Today, we’re picking up right where we left off last week, shedding more light on Section 280E by examining some of the noteworthy cases (and one memo) that have come to define it.
IRS Chief Counsel Advice Memorandum
In 2015, the IRS Office of Chief Counsel issued guidance on the application of Section 280E in the form of a memorandum. It’s a very technical document, but also very useful in understanding the statute, walking through the distinction between gross receipts and gross income (primarily, COGS) and discussing what constitutes COGS for purposes of Section 280E. The key takeaway from the Chief Counsel Advice Memorandum is that COGS should be determined under the Section 471 inventory rules, and that the Section 263A UNICAP rules have limited bearing, as they require capitalization of otherwise deductible expenses. Effectively, a cannabis business can’t use Section 263A to convert business expenses disallowed under Section 280E into COGS.
Finally, on to some new case law. Alterman doesn’t offer any new issues to contend with. It is, in many ways, similar to Olive, but with somewhat more compelling facts. Alterman sold cannabis products, and in order to meet Colorado licensing requirements, also had a grow site. The cultivation aspect of the business generated substantial COGS. However, because Alterman failed to account for COGS properly and its books and records were inadequate, it was denied significant portions of the COGS, resulting in a steep tax bill. Similar to the taxpayer in Olive, Alterman also sold pipes, papers, and other paraphernalia, and made a weak attempt at characterizing this activity as a separate non-trafficking trade or business. The court rejected Alterman’s separate trade or business argument, finding that the marijuana sales dwarfed the non-marijuana sales, and that non-marijuana products were merely a complement to its sole business of selling marijuana.
In Loughman, the taxpayer-cannabusiness owners were assessed additional tax on a flow-through basis, resulting from the disallowance of expense deductions at their S corporation under Section 280E. The taxpayers contested the adjustments as they pertained to their wages because S corporations are required to pay their shareholders reasonable wages, and by disallowing the deduction for those wages, Section 280E was creating double taxation that is discriminatory with respect to S corporations. The court disagreed and walked through an example showing that the end result of applying Section 280E is economically no different in the S corporation context than it is for other flow-through organizations. For good measure, the court also pointed out that the taxpayers were free to choose the form of their business operations, and they chose to operate as an S corporation.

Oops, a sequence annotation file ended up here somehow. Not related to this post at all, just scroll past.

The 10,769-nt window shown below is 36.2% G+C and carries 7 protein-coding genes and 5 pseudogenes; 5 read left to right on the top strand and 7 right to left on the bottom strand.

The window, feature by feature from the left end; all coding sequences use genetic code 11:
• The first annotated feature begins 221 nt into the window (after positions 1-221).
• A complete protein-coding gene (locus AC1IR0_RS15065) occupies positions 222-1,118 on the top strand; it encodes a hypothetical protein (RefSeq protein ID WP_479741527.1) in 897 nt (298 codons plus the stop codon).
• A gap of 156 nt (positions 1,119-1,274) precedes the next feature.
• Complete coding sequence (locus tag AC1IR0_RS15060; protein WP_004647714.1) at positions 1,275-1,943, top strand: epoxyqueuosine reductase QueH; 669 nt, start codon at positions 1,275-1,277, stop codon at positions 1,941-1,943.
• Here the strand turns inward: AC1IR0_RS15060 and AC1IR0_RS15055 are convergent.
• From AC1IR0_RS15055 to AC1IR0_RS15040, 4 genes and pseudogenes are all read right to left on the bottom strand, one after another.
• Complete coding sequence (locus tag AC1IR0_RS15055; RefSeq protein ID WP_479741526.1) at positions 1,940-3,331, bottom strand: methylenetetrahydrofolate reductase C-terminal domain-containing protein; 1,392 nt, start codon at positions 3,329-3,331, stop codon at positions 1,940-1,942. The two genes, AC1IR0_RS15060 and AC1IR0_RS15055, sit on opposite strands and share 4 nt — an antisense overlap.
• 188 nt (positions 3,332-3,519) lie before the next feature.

Alpenglow was on appeal to the Tenth Circuit and, as such, its opinion contains no factual development, but rather a review of specific questions of law. Namely, does the IRS have authority to apply Section 280E if there is no federal conviction for drug trafficking, and is Section 280E in conflict with the 16th Amendment and, therefore, unconstitutional? The 16th Amendment question is fairly easily disposed of because 280E doesn’t affect COGS. Congress considered this in 1982 when drafting Section 280E, and there is also ample prior case law on point. Whether a conviction is required is the more interesting question. In my opinion, the court avoids really getting into it. Instead, the court finds that no conviction is required on the basis that:
- Well . . . Section 280E doesn’t say a drug trafficking conviction is required. Though, I would point out it doesn’t say it isn’t required either.
- The IRS has been given express authority to determine tax liability, and like we’re always telling you: deductions are a matter of legislative grace. This doesn’t really seem to answer the question. Congress already determined to grace us with ordinary and necessary business expense deductions. We just aren’t sure whether Section 280E limits them only when there is a federal conviction for drug trafficking or otherwise.
- Lots of other Section 280E cases have been decided, and those courts didn’t even mention this issue. I might ask whether the taxpayer raised the argument in those other cases because the court probably wouldn’t voluntarily consider this issue.
I think the conviction question raised in Alpenglow can be pushed further and is likely to pop up again. For now, the answer is no—no drug trafficking conviction necessary.
In a nutshell: A taxpayer-cannabis business does not need to be convicted of the crime of drug trafficking under federal statute in order for the IRS to apply Section 280E. Section 280E disallows ordinary and necessary business expenses attributable to producing, transporting, and/or selling cannabis and cannabis-derived products. However, if an enterprise has two or more bona fide business segments, at least one of which involves an aforementioned cannabis trade or business, that enterprise should keep separate books for each segment, or at least document its use of reasonable methods for allocating expenses among its cannabis and non-cannabis business segments. Section 280E does not affect COGS because COGS are not business expenses, but rather a component of calculating gross income. Though, a lack of proper books and records may result in a cannabusiness’ COGS being disallowed under other provisions of the Code (as is the case with any business in any industry).
Well, there it is, but try not to get too salty about Section 280E, as there may be some planning opportunities to help mitigate its impact. Check back for a follow-up installment on the subject in the near future.